The generation game...Robert told us his tale of two families

Dr Robert Stansfield presented “A Tale of Two Families: The Stansfields of Walsden and the Cudworths of Spotland” at Todmorden Antiquarian Society’s last speaker meeting of the season.

He has traced his own ancestors back over hundreds of years.

His talk concentrated on details of his 17th and 18th century forefathers living in neighbouring communities on the moorland hills above present day Walsden.

These were the former Cudworth family of Trough then in Spotland, Rochdale and the Stansfield family of Inchfield then in Lancashire.

From 1538 each local parish was responsible for registering baptisms, marriages and deaths.

Robert stated that the documentary evidence was not comprehensive and records were often lost in those days. He himself pursued a very long paper trail!

He researched historical, genealogical archives, conveyances and wills in his attempt to reconstruct each of his ancestor’s lives.

Few folk made wills in olden times, yet many family issues can be detected from these testaments.

Robert explained that inventories listing the deceased person’s possessions, tools, livestock, cash (or debts!) supply indications of their social and working lifestyle.

Concealed motives for family breakdown might be revealed, such as a squandering son by-passed from any share of the inheritance.

The phraseology used in composing wills could also reflect the personal religious sensibilities. Amusingly, Robert read from one of his Cudworth family wills that if any disputed “those who are quiet...“ Dire warnings if the will should be contested!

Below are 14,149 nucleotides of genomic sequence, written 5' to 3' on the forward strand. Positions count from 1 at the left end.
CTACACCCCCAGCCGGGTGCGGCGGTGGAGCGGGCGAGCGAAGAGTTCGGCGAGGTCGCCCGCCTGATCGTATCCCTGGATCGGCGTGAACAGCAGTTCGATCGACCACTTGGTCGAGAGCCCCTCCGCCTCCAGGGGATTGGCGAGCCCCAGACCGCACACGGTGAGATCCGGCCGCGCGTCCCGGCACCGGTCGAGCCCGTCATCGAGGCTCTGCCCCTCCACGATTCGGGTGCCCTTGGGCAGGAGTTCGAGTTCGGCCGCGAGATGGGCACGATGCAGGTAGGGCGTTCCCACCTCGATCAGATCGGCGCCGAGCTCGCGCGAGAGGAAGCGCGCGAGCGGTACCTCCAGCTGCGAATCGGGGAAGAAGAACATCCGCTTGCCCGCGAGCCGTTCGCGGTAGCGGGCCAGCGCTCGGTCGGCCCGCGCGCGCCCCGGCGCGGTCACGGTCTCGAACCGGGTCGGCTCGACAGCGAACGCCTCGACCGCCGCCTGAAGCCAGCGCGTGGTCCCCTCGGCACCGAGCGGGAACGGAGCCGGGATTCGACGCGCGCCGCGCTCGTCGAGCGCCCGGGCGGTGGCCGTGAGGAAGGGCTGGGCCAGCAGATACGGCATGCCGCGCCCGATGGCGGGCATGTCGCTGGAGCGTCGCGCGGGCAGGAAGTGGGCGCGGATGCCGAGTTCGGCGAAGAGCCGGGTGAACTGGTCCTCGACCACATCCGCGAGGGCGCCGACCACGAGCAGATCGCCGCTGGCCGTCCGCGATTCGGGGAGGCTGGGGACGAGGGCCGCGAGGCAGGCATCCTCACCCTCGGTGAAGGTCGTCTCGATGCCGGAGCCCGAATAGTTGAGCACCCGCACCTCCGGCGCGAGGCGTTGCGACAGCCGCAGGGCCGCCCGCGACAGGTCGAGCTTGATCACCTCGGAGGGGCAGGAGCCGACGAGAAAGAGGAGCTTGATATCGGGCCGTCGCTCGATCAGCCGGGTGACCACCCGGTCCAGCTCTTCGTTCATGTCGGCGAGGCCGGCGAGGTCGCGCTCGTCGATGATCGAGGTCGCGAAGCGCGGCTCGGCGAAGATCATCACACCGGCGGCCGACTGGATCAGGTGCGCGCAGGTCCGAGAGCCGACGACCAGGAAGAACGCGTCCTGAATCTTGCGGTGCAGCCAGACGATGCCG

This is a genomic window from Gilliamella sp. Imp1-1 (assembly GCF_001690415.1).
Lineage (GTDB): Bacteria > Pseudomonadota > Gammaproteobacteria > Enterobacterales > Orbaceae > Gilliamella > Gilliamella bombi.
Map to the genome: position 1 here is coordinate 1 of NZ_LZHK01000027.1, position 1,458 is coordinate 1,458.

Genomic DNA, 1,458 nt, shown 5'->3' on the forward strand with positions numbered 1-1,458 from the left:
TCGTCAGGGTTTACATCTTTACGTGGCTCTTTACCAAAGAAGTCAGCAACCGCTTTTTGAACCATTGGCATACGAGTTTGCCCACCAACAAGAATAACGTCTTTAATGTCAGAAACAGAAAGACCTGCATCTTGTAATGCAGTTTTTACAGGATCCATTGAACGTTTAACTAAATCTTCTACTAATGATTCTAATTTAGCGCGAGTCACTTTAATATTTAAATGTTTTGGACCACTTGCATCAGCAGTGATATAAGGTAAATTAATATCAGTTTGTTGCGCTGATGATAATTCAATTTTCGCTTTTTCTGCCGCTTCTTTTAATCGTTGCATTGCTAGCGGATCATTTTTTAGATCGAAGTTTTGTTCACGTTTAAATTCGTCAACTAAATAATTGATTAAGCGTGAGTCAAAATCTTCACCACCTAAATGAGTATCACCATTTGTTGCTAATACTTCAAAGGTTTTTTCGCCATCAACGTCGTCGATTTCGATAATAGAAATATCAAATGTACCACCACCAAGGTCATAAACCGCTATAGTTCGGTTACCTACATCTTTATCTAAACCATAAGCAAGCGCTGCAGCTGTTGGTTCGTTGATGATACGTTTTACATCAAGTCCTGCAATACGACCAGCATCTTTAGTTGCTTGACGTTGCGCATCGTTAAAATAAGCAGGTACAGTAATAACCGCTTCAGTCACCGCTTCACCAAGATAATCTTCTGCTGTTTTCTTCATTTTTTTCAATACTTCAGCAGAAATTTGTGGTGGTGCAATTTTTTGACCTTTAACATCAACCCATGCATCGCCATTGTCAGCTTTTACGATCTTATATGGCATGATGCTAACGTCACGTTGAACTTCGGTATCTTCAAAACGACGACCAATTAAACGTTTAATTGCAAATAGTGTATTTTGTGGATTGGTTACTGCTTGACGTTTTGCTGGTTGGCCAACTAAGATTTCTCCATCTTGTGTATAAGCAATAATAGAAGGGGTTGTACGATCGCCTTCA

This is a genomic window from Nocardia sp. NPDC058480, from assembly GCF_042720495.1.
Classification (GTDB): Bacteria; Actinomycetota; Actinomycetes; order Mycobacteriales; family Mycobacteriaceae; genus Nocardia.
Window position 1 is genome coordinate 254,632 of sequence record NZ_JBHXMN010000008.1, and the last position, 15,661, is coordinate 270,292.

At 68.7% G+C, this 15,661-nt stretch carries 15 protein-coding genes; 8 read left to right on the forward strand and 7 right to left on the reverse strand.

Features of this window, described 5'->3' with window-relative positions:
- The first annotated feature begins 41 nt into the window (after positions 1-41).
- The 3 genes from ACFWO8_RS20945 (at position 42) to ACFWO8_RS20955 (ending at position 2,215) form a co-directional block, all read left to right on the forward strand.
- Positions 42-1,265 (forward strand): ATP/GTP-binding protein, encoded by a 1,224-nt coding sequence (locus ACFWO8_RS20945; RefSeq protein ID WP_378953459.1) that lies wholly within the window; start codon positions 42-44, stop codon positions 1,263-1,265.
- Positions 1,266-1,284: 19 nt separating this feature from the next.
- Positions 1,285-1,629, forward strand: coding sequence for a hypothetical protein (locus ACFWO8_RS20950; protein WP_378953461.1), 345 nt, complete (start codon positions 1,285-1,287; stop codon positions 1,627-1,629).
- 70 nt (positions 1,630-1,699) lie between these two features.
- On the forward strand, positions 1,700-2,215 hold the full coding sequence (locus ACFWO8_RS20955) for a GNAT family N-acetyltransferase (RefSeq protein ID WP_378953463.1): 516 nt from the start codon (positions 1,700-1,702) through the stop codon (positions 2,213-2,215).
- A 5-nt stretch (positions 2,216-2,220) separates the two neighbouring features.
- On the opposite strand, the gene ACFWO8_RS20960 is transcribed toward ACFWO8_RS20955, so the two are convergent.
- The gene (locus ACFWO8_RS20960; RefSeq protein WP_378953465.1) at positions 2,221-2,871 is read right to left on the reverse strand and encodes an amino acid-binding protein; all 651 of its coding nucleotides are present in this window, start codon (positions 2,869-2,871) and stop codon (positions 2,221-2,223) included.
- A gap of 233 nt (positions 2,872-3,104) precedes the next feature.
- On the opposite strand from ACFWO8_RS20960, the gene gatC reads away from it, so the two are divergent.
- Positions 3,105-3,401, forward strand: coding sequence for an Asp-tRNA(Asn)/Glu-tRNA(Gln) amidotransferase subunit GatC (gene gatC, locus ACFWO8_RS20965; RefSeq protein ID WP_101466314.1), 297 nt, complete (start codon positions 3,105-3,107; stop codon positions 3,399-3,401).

Robert continued by referring to the photocopies given us of the detailed chart of the Stansfield and Cudworth families and some of their dwellings such as Dean above Dulesgate, and Higher and Lower Ditches above the decommissioned Ramsden Clough Reservoir.

From these diagrams Todmorden Antiquarians could follow the salient baptisms, marriages and deaths over several generations, with information of their working lives, kinships, farming and inheritance patterns.

Concluding his talk, Robert advised us that the past is the key to the present.

By studying more of our ancestors, we understand more of our own history, our local surrounds and the evolutionary landscape in which we live.

Todmorden Antiquarian Society members will be holding their AGM on Tuesday, May 7, at 7.30 pm in Todmorden Town Hall Court Room.